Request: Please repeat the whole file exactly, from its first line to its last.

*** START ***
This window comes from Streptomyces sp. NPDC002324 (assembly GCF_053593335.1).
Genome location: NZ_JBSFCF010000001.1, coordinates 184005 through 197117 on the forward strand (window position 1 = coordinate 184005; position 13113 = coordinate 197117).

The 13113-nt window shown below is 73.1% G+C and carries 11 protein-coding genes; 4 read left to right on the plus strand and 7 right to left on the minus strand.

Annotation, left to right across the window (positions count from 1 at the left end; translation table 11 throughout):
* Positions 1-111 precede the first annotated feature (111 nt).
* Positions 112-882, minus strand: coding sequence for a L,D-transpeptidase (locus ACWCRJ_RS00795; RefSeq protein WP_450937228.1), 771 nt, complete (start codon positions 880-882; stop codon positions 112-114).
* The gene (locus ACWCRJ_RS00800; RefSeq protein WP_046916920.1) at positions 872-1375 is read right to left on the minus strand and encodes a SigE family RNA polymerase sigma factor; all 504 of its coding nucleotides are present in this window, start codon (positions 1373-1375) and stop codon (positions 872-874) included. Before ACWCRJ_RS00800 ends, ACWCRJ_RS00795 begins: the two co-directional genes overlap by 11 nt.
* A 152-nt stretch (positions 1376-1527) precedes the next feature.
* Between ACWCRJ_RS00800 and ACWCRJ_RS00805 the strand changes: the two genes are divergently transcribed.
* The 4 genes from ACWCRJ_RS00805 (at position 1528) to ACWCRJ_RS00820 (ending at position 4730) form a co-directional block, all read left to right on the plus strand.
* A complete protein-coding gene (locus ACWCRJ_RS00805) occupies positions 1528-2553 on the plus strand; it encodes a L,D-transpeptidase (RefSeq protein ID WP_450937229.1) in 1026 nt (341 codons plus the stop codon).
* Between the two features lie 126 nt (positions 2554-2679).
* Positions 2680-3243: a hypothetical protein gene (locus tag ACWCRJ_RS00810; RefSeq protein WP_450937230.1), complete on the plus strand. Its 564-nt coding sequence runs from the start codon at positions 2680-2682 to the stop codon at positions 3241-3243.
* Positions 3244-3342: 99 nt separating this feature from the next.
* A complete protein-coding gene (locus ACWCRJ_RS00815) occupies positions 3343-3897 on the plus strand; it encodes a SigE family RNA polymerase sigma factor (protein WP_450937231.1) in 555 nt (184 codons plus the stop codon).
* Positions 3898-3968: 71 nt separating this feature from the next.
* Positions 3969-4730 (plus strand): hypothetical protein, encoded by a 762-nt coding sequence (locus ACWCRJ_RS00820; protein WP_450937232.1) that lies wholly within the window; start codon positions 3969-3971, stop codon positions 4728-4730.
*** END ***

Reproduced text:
This window comes from Streptomyces sp. NPDC002324 (assembly GCF_053593335.1).
Genome location: NZ_JBSFCF010000001.1, coordinates 184005 through 197117 on the forward strand (window position 1 = coordinate 184005; position 13113 = coordinate 197117).

The 13113-nt window shown below is 73.1% G+C and carries 11 protein-coding genes; 4 read left to right on the plus strand and 7 right to left on the minus strand.

Annotation, left to right across the window (positions count from 1 at the left end; translation table 11 throughout):
* Positions 1-111 precede the first annotated feature (111 nt).
* Positions 112-882, minus strand: coding sequence for a L,D-transpeptidase (locus ACWCRJ_RS00795; RefSeq protein WP_450937228.1), 771 nt, complete (start codon positions 880-882; stop codon positions 112-114).
* The gene (locus ACWCRJ_RS00800; RefSeq protein WP_046916920.1) at positions 872-1375 is read right to left on the minus strand and encodes a SigE family RNA polymerase sigma factor; all 504 of its coding nucleotides are present in this window, start codon (positions 1373-1375) and stop codon (positions 872-874) included. Before ACWCRJ_RS00800 ends, ACWCRJ_RS00795 begins: the two co-directional genes overlap by 11 nt.
* A 152-nt stretch (positions 1376-1527) precedes the next feature.
* Between ACWCRJ_RS00800 and ACWCRJ_RS00805 the strand changes: the two genes are divergently transcribed.
* The 4 genes from ACWCRJ_RS00805 (at position 1528) to ACWCRJ_RS00820 (ending at position 4730) form a co-directional block, all read left to right on the plus strand.
* A complete protein-coding gene (locus ACWCRJ_RS00805) occupies positions 1528-2553 on the plus strand; it encodes a L,D-transpeptidase (RefSeq protein ID WP_450937229.1) in 1026 nt (341 codons plus the stop codon).
* Between the two features lie 126 nt (positions 2554-2679).
* Positions 2680-3243: a hypothetical protein gene (locus tag ACWCRJ_RS00810; RefSeq protein WP_450937230.1), complete on the plus strand. Its 564-nt coding sequence runs from the start codon at positions 2680-2682 to the stop codon at positions 3241-3243.
* Positions 3244-3342: 99 nt separating this feature from the next.
* A complete protein-coding gene (locus ACWCRJ_RS00815) occupies positions 3343-3897 on the plus strand; it encodes a SigE family RNA polymerase sigma factor (protein WP_450937231.1) in 555 nt (184 codons plus the stop codon).
* Positions 3898-3968: 71 nt separating this feature from the next.
* Positions 3969-4730 (plus strand): hypothetical protein, encoded by a 762-nt coding sequence (locus ACWCRJ_RS00820; protein WP_450937232.1) that lies wholly within the window; start codon positions 3969-3971, stop codon positions 4728-4730.